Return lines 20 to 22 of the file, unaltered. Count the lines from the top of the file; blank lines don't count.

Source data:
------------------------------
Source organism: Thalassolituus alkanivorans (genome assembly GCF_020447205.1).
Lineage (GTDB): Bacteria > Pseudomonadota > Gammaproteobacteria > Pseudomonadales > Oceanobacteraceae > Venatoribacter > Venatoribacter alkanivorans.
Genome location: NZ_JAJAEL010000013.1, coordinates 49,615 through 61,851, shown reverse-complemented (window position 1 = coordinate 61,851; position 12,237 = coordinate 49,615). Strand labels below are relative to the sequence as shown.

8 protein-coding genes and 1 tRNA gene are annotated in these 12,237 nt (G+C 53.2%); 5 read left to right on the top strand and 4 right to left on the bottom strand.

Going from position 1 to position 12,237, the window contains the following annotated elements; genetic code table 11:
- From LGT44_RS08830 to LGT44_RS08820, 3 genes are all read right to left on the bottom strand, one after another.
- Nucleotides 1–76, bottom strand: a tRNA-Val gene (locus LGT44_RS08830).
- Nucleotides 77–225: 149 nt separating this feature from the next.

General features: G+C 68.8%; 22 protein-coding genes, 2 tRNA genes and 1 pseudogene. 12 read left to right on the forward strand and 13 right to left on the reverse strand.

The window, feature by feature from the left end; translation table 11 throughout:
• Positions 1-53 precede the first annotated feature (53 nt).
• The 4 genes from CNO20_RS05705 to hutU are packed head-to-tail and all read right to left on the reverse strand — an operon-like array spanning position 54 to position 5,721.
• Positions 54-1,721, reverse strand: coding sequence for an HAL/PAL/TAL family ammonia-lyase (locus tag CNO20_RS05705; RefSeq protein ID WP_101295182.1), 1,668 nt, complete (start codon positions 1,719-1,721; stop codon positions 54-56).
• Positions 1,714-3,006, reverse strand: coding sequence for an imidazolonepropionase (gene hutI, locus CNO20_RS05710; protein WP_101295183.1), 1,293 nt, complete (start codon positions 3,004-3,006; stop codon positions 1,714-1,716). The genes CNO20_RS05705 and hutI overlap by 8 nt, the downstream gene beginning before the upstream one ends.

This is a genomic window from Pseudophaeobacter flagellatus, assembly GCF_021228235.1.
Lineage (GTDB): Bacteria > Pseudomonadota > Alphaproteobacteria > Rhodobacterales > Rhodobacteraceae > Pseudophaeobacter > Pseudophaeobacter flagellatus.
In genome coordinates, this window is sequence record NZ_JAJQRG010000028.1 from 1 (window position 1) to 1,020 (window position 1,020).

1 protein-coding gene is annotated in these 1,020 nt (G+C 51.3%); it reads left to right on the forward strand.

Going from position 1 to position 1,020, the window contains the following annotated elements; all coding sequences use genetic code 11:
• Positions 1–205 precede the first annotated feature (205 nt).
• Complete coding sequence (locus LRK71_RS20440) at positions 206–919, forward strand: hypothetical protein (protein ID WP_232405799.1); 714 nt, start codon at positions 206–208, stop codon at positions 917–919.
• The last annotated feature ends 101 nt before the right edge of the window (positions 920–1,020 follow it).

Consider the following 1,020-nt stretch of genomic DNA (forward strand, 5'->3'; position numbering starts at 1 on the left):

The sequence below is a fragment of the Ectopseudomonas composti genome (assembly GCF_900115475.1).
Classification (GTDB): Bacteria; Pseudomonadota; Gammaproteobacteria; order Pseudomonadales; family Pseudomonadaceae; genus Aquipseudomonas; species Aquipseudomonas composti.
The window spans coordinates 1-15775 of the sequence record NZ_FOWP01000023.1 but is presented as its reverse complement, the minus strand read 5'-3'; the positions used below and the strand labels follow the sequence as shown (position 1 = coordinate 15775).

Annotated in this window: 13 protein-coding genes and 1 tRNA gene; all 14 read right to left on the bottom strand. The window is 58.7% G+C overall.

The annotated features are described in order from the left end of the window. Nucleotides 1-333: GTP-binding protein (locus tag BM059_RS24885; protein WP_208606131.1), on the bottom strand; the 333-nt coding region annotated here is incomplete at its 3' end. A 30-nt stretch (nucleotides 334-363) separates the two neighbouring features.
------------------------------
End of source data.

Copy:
• Positions 1–205 precede the first annotated feature (205 nt).
• Complete coding sequence (locus LRK71_RS20440) at positions 206–919, forward strand: hypothetical protein (protein ID WP_232405799.1); 714 nt, start codon at positions 206–208, stop codon at positions 917–919.
• The last annotated feature ends 101 nt before the right edge of the window (positions 920–1,020 follow it).